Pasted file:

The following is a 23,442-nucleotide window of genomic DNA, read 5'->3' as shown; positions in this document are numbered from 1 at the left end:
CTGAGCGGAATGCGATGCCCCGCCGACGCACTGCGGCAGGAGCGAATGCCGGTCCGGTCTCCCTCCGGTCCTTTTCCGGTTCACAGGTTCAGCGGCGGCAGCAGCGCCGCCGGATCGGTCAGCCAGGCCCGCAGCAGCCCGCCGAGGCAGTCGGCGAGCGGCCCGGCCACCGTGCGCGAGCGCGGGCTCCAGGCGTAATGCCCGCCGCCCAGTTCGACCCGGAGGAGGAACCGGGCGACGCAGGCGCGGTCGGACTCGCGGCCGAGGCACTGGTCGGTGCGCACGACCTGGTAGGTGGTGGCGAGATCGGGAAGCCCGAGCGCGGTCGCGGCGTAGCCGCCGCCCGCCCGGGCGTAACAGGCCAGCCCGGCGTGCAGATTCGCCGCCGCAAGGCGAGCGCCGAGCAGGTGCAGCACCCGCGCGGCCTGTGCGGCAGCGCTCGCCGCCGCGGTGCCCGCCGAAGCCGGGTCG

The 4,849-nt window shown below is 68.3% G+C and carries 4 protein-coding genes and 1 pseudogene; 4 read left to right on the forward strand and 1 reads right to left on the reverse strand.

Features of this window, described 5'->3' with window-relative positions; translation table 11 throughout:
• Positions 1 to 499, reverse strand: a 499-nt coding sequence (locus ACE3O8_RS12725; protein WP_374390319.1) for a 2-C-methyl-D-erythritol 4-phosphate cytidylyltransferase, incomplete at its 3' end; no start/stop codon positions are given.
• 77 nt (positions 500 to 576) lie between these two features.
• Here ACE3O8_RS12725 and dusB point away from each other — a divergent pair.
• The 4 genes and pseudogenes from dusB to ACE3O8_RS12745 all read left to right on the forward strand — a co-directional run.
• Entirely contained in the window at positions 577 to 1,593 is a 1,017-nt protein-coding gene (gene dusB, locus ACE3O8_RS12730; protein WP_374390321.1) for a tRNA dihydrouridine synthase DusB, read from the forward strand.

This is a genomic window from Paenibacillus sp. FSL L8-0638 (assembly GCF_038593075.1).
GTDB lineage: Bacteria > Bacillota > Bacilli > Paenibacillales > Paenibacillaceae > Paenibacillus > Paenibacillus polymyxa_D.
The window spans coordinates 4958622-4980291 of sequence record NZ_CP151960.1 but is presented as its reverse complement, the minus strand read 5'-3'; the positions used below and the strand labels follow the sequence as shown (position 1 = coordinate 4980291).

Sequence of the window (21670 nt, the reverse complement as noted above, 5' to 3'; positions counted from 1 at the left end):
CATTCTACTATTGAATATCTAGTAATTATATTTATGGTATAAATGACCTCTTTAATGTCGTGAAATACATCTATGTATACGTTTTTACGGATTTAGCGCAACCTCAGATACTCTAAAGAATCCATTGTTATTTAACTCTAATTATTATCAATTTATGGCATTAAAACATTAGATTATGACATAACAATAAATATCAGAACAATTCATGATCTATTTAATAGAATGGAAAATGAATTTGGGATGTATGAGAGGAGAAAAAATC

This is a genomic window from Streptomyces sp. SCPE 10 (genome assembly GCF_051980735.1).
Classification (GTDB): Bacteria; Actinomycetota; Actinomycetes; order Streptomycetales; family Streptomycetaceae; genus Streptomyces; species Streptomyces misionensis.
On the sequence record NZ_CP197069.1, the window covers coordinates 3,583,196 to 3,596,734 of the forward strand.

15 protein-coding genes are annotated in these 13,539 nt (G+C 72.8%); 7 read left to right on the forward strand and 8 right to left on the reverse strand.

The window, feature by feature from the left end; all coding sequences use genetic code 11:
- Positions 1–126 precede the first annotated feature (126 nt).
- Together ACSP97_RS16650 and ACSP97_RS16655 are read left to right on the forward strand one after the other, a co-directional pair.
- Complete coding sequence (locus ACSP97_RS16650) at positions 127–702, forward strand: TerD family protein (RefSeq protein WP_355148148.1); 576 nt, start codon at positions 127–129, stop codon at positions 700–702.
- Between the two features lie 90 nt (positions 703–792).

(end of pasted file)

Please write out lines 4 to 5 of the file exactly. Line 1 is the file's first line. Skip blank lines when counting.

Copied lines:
Features of this window, described 5'->3' with window-relative positions; translation table 11 throughout:
• Positions 1 to 499, reverse strand: a 499-nt coding sequence (locus ACE3O8_RS12725; protein WP_374390319.1) for a 2-C-methyl-D-erythritol 4-phosphate cytidylyltransferase, incomplete at its 3' end; no start/stop codon positions are given.